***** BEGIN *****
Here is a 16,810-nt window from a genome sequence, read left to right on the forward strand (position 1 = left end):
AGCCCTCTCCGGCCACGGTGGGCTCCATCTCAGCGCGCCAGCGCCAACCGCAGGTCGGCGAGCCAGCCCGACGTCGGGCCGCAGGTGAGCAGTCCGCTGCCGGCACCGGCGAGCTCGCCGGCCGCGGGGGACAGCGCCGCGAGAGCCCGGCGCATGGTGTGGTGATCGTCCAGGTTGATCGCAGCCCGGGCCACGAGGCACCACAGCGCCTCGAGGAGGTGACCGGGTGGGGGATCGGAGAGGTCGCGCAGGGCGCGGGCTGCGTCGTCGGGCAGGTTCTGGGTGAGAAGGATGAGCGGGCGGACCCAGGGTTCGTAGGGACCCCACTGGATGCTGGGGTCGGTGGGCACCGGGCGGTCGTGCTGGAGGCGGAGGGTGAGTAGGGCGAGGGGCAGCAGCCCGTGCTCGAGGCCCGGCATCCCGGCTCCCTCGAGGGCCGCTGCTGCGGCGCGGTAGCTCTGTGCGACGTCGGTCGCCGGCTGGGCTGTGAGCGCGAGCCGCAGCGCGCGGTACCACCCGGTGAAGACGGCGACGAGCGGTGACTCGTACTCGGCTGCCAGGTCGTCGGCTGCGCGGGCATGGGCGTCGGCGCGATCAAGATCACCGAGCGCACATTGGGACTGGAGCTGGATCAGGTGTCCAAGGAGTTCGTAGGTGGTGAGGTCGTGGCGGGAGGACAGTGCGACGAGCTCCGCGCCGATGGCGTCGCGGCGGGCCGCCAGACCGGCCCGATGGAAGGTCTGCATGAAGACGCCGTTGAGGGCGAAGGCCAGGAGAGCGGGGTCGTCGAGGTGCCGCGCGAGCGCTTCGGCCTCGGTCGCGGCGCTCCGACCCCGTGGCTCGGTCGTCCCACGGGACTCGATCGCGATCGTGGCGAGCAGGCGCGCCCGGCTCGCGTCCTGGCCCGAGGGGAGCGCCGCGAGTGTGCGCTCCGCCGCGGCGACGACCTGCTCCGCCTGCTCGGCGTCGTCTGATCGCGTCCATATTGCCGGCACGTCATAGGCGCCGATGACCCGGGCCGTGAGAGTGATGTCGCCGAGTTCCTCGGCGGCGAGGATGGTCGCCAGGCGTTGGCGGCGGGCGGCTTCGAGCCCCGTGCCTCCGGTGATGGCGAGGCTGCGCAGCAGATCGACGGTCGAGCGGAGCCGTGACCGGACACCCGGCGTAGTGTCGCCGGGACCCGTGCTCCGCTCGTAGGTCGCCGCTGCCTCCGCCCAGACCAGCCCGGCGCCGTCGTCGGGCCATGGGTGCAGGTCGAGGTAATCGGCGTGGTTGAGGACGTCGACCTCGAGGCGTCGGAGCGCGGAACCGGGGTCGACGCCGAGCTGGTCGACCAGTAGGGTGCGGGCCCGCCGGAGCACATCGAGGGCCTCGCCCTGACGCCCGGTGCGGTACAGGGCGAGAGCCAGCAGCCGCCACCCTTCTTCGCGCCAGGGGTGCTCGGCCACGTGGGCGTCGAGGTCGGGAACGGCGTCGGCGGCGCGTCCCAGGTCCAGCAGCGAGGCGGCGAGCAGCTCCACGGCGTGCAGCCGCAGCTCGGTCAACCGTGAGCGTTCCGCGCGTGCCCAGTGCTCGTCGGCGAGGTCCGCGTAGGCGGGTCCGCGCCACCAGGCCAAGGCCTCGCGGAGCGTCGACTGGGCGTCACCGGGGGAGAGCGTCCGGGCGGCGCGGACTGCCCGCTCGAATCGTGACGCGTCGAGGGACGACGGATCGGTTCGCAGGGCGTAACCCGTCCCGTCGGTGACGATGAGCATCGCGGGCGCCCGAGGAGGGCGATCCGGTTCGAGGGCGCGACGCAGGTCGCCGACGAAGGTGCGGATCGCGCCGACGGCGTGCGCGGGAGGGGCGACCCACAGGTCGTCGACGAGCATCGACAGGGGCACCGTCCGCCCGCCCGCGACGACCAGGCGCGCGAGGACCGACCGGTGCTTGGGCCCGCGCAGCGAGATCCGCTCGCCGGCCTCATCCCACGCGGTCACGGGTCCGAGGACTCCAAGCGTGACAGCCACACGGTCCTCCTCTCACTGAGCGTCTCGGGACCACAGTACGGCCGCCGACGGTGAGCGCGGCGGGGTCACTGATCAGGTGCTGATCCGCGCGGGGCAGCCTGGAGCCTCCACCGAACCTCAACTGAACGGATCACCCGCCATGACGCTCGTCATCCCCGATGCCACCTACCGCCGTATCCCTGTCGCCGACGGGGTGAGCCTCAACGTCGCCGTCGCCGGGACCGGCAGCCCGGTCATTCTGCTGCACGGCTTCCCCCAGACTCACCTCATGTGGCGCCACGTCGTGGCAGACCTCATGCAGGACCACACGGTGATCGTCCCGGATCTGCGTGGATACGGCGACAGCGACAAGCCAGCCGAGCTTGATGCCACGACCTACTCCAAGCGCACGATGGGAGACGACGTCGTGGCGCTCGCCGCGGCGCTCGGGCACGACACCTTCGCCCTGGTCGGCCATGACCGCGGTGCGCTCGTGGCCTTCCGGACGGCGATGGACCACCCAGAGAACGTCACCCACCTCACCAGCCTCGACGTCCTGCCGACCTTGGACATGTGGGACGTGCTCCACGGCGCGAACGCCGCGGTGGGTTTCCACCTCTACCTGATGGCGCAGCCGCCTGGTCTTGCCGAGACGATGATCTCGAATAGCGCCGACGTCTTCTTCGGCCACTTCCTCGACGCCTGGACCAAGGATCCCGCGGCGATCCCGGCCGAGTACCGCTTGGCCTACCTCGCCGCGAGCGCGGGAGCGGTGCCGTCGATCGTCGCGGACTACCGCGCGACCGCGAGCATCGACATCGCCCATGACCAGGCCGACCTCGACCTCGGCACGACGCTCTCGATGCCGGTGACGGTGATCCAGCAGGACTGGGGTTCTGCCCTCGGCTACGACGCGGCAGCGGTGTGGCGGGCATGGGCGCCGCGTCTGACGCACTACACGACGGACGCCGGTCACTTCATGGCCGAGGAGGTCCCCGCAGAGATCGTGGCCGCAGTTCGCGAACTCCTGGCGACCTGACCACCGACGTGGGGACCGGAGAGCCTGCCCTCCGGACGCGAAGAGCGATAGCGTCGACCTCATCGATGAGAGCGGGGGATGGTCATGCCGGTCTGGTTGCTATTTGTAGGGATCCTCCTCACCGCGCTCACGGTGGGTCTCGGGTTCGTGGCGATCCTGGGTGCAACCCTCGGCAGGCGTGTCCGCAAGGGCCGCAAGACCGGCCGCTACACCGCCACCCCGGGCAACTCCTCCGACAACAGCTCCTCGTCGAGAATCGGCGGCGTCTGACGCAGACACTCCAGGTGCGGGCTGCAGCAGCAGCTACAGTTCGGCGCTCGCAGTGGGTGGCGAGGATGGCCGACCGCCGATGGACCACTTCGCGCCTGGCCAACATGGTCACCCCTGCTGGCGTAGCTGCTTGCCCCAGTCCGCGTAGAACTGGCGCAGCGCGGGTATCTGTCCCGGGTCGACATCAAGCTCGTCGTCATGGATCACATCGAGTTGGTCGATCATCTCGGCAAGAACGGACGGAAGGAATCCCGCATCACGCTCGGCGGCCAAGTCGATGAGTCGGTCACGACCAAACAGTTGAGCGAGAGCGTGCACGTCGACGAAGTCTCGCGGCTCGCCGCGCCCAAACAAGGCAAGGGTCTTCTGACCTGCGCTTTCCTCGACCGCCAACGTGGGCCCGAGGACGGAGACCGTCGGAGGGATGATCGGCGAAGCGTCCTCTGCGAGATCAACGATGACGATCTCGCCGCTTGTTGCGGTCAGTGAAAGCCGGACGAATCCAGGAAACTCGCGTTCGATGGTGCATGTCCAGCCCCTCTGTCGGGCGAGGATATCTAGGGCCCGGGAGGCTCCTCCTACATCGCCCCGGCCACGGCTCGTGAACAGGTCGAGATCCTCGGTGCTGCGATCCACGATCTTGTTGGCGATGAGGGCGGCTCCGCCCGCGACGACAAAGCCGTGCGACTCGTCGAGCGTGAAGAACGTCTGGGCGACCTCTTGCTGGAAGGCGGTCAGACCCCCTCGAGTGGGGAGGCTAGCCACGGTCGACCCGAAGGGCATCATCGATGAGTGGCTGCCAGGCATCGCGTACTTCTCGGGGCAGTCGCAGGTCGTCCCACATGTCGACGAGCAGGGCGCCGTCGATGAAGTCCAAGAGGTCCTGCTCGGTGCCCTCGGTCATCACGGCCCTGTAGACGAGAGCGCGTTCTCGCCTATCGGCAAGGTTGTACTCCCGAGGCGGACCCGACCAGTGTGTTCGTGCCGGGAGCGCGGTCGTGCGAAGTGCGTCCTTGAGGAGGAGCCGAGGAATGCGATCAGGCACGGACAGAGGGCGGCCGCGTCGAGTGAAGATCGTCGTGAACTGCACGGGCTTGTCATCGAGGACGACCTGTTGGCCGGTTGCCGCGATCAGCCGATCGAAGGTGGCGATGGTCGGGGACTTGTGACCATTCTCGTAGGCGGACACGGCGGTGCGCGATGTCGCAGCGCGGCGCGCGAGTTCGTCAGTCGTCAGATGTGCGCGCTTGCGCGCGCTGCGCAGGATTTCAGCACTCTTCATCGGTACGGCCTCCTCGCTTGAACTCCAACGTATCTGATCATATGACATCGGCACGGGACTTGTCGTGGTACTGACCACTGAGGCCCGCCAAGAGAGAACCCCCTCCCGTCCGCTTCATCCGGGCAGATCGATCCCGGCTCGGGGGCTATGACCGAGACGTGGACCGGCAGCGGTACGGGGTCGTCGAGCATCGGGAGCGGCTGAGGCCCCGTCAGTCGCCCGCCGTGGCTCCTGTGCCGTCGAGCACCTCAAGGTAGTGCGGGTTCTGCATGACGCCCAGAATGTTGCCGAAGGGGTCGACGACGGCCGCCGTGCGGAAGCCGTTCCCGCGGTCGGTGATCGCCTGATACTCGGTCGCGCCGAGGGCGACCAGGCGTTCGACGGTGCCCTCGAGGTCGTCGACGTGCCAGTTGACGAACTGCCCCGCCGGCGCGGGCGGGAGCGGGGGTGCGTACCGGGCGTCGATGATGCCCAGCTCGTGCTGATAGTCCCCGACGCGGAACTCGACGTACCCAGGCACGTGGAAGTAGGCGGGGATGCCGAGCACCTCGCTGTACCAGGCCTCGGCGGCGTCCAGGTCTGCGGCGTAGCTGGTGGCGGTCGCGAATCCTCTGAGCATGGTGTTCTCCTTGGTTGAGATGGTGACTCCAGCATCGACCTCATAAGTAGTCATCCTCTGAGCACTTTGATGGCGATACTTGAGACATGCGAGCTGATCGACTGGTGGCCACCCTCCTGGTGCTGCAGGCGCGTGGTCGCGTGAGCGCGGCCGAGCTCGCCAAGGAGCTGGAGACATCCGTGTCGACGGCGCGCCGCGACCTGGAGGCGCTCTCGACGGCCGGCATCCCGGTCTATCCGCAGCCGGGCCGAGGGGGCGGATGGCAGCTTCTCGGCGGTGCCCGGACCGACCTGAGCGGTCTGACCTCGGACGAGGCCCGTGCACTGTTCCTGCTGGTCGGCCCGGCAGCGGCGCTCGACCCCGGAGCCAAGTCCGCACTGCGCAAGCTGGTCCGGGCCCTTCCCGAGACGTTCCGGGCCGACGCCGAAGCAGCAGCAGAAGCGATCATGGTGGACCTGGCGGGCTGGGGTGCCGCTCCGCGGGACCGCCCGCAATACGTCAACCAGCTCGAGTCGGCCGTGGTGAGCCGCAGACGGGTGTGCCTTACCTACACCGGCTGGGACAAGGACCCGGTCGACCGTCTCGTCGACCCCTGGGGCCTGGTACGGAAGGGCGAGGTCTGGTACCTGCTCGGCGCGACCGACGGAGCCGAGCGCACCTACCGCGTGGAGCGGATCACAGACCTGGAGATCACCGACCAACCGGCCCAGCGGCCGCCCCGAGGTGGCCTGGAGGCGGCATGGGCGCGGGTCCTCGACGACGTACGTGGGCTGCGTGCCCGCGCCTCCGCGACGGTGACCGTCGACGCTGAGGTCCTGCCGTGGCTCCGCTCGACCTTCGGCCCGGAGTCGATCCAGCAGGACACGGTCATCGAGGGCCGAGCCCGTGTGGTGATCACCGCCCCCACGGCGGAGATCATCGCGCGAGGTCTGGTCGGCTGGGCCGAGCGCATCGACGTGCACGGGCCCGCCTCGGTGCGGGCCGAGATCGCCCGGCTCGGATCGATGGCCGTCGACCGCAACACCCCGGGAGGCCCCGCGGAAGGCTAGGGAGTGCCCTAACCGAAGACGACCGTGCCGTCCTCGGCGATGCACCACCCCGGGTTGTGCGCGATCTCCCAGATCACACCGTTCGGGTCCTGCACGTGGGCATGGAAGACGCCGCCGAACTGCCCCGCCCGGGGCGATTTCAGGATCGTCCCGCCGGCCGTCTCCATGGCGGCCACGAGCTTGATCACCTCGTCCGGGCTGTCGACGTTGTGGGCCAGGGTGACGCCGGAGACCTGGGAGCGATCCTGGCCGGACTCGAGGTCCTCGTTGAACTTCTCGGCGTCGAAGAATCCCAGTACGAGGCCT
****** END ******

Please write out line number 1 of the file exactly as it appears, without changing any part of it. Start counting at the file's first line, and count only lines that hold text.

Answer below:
Here is a 16,810-nt window from a genome sequence, read left to right on the forward strand (position 1 = left end):